Manchester Jewish Museum opens this week – first look inside

The museum’s 1874 Grade II Listed synagogue building, the city’s oldest surviving synagogue, has been fully renovated and restored

After almost a decade of planning, two years of closure, a global pandemic and a £6 million major capital development supported by The National Lottery Heritage Fund, Manchester Jewish Museum will be finally reopening its doors this Friday.

Located on Cheetham Hill Road, the museum tells the stories of the Jewish people and communities of Manchester; their journeys, the communities they formed, and the diverse identities they represent.

Photo: Joel Chester Fildes

The museum’s 1874 Grade II Listed synagogue building, the city’s oldest surviving synagogue, has been fully renovated and restored.

The former Spanish and Portuguese synagogue will serve both as a living artefact of a Jewish place of worship and as a stunning cultural space in which the museum will programme live events throughout the year.

A new vegetarian kosher-style café

Photo: Chris Payne

The new museum extension also includes a brand new vegetarian kosher-style café, gallery, shop, and learning studio and kitchen.

The new café will offer a welcoming home-from-home atmosphere serving a nourishing, comforting menu. Visitors to the café will experience first-hand the tasty delights of a Jewish diet whilst learning about the history and traditions of Jewish food.

Photo: Chris Payne

The majority of the food will be prepared on site using kosher, vegetarian and largely locally sourced whole-food ingredients. 

Accompanying the café is the museum’s new learning kitchen where schools and community groups will cook, bake and explore Jewish food culture together as part of the museum’s food programme.

A community-centred approach and accessibility

Photo: Joel Chester Fildes

A community-centred approach has influenced everything in the new building, from the new café and learning kitchen to a new entrance and welcome atrium.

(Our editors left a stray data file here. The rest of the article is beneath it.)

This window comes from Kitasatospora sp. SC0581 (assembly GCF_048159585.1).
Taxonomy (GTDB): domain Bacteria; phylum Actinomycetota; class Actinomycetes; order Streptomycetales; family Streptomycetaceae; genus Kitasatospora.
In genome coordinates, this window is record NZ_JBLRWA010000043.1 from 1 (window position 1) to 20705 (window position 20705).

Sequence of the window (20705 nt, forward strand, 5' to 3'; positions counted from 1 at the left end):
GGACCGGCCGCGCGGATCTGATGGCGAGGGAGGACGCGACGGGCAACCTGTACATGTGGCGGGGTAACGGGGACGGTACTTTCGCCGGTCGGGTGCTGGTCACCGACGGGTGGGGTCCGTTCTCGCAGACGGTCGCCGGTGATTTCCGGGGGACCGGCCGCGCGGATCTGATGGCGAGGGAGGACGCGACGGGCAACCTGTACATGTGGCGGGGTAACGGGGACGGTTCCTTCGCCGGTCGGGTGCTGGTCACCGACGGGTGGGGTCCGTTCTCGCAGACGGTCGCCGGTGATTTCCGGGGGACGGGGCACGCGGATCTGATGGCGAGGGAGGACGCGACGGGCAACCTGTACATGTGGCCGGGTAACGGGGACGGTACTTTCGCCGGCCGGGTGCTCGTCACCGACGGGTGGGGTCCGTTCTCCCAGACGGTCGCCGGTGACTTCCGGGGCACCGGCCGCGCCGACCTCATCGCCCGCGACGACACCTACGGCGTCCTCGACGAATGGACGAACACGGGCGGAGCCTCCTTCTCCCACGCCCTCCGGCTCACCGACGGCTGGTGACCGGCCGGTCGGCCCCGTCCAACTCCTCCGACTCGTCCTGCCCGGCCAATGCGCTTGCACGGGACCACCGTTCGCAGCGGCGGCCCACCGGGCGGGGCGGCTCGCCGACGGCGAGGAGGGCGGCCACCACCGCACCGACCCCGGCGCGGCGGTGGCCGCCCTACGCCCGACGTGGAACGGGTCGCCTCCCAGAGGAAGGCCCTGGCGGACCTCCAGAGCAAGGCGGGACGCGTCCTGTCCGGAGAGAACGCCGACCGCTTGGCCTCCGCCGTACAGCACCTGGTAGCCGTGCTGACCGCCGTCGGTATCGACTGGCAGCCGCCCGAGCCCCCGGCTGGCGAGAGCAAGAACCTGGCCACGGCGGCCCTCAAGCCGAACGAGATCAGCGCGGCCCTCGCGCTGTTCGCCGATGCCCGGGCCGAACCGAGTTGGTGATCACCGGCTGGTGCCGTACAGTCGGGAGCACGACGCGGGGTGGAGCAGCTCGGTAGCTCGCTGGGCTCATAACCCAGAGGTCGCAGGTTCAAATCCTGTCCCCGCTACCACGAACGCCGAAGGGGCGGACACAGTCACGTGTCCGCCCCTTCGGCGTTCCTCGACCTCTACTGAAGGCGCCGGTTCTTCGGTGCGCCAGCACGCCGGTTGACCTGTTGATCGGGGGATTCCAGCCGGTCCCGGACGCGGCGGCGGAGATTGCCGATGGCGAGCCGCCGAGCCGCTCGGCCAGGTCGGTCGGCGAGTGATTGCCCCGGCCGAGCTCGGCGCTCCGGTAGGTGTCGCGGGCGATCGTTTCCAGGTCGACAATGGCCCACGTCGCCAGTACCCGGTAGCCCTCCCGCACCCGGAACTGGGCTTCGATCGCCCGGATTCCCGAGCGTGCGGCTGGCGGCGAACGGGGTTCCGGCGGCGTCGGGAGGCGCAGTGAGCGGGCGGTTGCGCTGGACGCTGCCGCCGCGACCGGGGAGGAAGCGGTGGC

The new extension, doubling the size of the museum, is designed by Citizens Design Bureau in collaboration with a large team of contractors, experts and external companies.

This includes All Things Studio who designed the new gallery, for the first time providing the museum with a dedicated space to showcase an extensive part of its collection of over 31,000 items.

Photo: Joel Chester Fildes

The new museum is now also fully accessible with lift access and hearing induction loops throughout the building.

The new gallery will take visitors on a journey through Manchester’s rich and diverse Jewish history, exploring universal themes of Journeys, Communities and Identities.

New design features of the gallery include a floor map of Cheetham Hill, moveable digital labels and a collection of oral histories placed throughout the gallery, telling the stories of Jewish Mancunians.

Photo: Joel Chester Fildes

Sustainable features have been carefully and sensitively integrated into both the new and the original museum buildings in order to increase longevity and reduce carbon intensity, whilst conserving and honouring its listed status.

World premiere of Laure Prouvost’s new installation

Launching as part of the re-opening is the world premiere of Turner Prize-winning artist Laure Prouvost’s new installation, co-commissioned by Manchester Jewish Museum and Manchester International Festival.

It runs as part of this year’s festival and will remain in place until October. Prouvost’s immersive installation centres around a new film which will play on a specially-designed screen suspended from the beams of the synagogue, at eye level with The Ladies’ Gallery on the first floor.

Prouvost’s film is inspired by the oral histories of the women who once attended the synagogue, sitting up in the Ladies’ Gallery, observing the service below.

Photo: Joel Chester Fildes

“Whilst just two years in the making in terms of construction and design, this redevelopment has been a long labour of love spanning almost a decade,” said CEO Max Dunbar.

“Integral to this rebuild and renovation has been a desire for the new museum to fit into its cultural landscape architecturally and to be a place to explore what connect us all.

“This was about creating a space for dialogue across difference, using the museum’s collection to spark debate and explore both shared and unique stories from diverse communities.

Photo: Chris Payne

“Creating a new and accessible entrance and launching a brand new vegetarian cafe were both key to making sure that everyone regardless of faith, background or culture would feel genuinely welcome to experience the museum in its entirety.

“We are so proud of our results and we cannot wait for everyone to come through our doors from Friday.”

Manchester Jewish Museum is open seven days a week from Friday 2nd July. The cafe is open from 10am – 4pm daily, and will be open later on Thursdays for its Thursday Lates programme of events from the autumn. Tickets are available at


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